Banana Republic co-founder Mel Ziegler gave the best advice I’ve ever heard about how to create a business. He said, “I would not think of starting a business unless I was its first customer. All it takes to launch a business in which you are the first customer is to find a second customer and sell him the product.”

Although Banana Republic eventually was sold to The Gap, the early days were a study in building one step at a time.

Ziegler was a writer who, with his artist wife Patricia, began importing casual clothing which they originally sold at flea markets. As their inventory and customer base grew, they moved into a store front in Mill Valley, CA which they decorated to create the image of a jungle trading post.

Before their demise as  a mail order company, Mel  and Patricia Ziegler’s Banana Republic catalog produced some of the snappiest ad copy around.

Banana Republic didn’t just sell clothes: they sold adventure. The most prosaic items took on a new dimension when the Zieglers described them.

Since you can no longer acquire their catalog, here’s a glimpse of the magic.

Cover of the 1985 Holiday Catalog

Gifts for myriad and sundry dreamers, adventurers, lunatics, mavens, explorers, wordsmiths, pundits, rebels, divas, visionaries, adversaries, newshawks, unnamed sources, mysterious strangers, dilettantes, debutantes, seers, dears, moms, dads, or for that matter any character on your list who has better things to think about than clothes but, nonetheless, would like something as unique and authentic as he or she is.

Freelance Briefcase

Though chronically out of work, freelancers nonetheless wish to appear employable, and there’s nothing like a briefcase for conveying the message. Still, a hardshelled encumbrance would seriously undermine one’s spontaneity.

Like freelancers themselves,our Freelance Briefcase works when it has to and plays when it doesn’t. It’s multiple compartments can conceal files, pencils, tape recorder; but when the assignment’s done, they issue forth granola bars, paperback mysteries, even a pair of actual briefs (for the extemporaneous overnighter).

An office-on-a-strap for those who believe that imagination opens more doors than a manicured resume.

Women’s Outback Pants

Dashing, loose-fitting pants in which Matlida could waltz, wrestle a wallaby or brew black billy tea beside a billabong. Whatever the occasions, she’d find six compartments for necessary sundries—enough to make any marsupial faint from pocket-envy.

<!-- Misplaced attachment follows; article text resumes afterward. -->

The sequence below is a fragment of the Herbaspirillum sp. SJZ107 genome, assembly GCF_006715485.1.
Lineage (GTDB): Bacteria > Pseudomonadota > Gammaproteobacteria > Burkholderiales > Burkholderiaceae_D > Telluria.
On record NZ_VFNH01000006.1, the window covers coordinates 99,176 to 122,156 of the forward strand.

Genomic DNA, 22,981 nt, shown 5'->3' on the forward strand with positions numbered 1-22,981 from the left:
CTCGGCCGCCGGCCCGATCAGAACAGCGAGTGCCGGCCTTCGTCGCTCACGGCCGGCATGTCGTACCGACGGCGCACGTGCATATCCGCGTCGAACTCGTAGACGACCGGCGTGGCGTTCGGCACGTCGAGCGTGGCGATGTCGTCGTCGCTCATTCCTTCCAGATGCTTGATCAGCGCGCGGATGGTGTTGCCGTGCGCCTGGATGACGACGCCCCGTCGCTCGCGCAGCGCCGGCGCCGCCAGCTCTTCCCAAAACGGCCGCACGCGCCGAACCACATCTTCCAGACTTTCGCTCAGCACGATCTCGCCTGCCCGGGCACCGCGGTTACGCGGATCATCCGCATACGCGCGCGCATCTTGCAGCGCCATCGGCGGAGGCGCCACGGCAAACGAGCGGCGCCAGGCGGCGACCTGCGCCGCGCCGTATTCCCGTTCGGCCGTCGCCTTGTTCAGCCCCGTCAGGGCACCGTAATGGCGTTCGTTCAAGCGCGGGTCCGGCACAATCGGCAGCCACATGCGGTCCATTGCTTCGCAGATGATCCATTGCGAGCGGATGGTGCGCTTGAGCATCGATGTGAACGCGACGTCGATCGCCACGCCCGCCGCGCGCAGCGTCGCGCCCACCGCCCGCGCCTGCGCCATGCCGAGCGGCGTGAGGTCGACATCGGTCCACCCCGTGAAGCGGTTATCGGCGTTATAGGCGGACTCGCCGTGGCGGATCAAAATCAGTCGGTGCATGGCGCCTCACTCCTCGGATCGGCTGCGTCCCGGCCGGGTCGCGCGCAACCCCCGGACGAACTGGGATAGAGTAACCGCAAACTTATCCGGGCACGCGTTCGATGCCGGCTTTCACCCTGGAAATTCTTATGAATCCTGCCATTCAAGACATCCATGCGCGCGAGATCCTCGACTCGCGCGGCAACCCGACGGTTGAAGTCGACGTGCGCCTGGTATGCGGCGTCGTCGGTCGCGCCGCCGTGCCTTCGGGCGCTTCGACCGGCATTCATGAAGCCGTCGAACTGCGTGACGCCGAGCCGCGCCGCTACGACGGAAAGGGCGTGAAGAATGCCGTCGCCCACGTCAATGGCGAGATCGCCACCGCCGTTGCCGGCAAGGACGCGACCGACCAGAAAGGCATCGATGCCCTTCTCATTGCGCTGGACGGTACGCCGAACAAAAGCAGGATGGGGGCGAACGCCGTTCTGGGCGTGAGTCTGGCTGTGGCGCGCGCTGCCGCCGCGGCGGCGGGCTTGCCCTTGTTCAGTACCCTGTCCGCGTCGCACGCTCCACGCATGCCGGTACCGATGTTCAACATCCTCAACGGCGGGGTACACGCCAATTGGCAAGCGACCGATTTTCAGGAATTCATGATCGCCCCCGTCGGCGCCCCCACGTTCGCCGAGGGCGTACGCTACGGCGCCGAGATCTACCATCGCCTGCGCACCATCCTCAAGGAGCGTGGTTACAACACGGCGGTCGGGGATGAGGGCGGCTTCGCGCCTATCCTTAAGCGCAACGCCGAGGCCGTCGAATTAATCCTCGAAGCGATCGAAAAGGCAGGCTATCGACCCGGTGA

The Ziegler’s went on to co-found The Republic of Tea with a young entrepreneur named Bill Rosenzweig. They wrote a marvelous book about that business adventure called The Republic of Tea: How an Idea Becomes a Business.

If you can track down a copy of that book, you’ll find one of the smartest stories written about the adventure of starting a business.



7 Responses to “Model Travelers”

  1. Annie

    Hi Barbara – what a great trip down memory lane — I LOVED the B.R. catalogs. The entrepreneurship lesson also reminds me of Penelope Trunk’s post today and John Warrilow’s upcoming book). Read her, clicked over to his interview, read you, now thinking about what start-up I want to create. Love your posts — thanks so much!

  2. Barbara Winter

    Welcome back, Annie. I believe we got the problem fixed here.

    I saw Penelope’s post today, too. And I am so sorry I didn’t save more Banana Republic catalogs. They were such fun to read. I once bought a terrific dress from them because they promised it would keep me warm when the mistral was blowing!

  3. Nancy

    After all my years as a travel writer, how could I not have known about these beautiful Banana Republic catalogs!? Thanks for this post, Barbara!

  4. Emmanuel Lopez-Motivatorman

    Thanks Barbara for these insights on the founders of Banana Republic. I loved their clothes for years and yet didn’t know their origins. I love going to the outlet in Las Vegas rather than shop here in Toronto Canada. It’s more of a fun adventure for me!

  5. Janet

    I loved those catalogs too! I wish I had saved a couple. Also, I lived in Mill Valley and loved to wander around the store on my lunch break, although I couldn’t afford the clothes on my measly salary. Great advice from the Zieglers, and I’ll look for their book. Thank you for this post- I had no idea they had started Republic of Tea.

  6. Dan

    I was in a Dale Carnegie class couple of years ago and they ask the class–who uses the product they sell? Less than half including myself raised our hands.

    Mel Ziegler had it right and I agree.

  7. Barbara Winter

    Wow, Dan, that’s shocking. I can’t imagine selling something I wasn’t using and wild about myself.

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